The euphoria over Spain's European Championship triumph has briefly lifted the spirits of a nation mired in economic crisis. Team captain and goalie Iker Casillas proudly held the
cup as he emerged from the team plane in Madrid on Monday, a day of celebration that would include a meeting with King Juan Carlos and an open bus ride through the city. Spain is the
first country to repeat as European champion (2008, 2012) after winning the World Cup (2010).
Set aside were the realities of 25 percent unemployment, a grinding recession, and a bailout from the European Union that could run as high as 100 billion euros ($125 billion). The problems are so severe and pride in the national team so great that a newspaper cartoon suggested coach Vicente del Bosque and his players run the country rather than the politicians in power. Casillas and other stars such as Xavi and Andres Iniesta are dressed up in suits. ''The solution to our problems: the government of prime minister Del Bosque and his ministers,'' read the vignette in El Mundo.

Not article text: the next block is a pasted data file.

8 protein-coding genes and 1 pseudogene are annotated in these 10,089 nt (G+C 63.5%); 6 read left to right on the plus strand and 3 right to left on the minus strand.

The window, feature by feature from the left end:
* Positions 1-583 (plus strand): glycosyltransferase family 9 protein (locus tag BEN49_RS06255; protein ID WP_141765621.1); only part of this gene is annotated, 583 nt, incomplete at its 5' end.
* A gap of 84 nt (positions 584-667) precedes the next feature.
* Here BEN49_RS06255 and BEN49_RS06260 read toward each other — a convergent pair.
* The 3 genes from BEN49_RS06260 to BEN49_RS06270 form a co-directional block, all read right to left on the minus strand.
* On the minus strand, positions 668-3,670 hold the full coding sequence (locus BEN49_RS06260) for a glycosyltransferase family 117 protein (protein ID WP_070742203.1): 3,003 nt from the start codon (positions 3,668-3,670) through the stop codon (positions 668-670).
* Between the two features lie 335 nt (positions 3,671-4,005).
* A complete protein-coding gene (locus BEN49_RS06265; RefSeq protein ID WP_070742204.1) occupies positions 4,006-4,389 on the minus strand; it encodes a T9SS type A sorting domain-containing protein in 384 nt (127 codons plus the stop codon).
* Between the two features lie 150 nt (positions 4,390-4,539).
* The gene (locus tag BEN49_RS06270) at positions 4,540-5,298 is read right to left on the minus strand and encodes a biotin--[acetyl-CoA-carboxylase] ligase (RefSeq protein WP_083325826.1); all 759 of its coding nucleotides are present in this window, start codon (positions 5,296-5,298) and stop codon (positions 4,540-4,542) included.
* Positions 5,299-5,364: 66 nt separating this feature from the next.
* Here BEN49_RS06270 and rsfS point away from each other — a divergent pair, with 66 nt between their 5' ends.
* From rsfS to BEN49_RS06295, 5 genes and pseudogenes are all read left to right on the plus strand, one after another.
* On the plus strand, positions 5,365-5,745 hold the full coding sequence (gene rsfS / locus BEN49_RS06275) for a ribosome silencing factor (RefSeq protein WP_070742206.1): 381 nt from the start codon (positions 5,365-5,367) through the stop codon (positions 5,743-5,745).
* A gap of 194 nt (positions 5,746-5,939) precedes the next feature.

A more realistic perspective of Spain's plight is provided by Maria Jose Herraiz, a 54-year-old homemaker. While hailing the victory she also noted reality would soon return.
''It will be a sort of flower that blooms for just one day, because economic problems do not go away just because Spain wins,'' Herraiz said.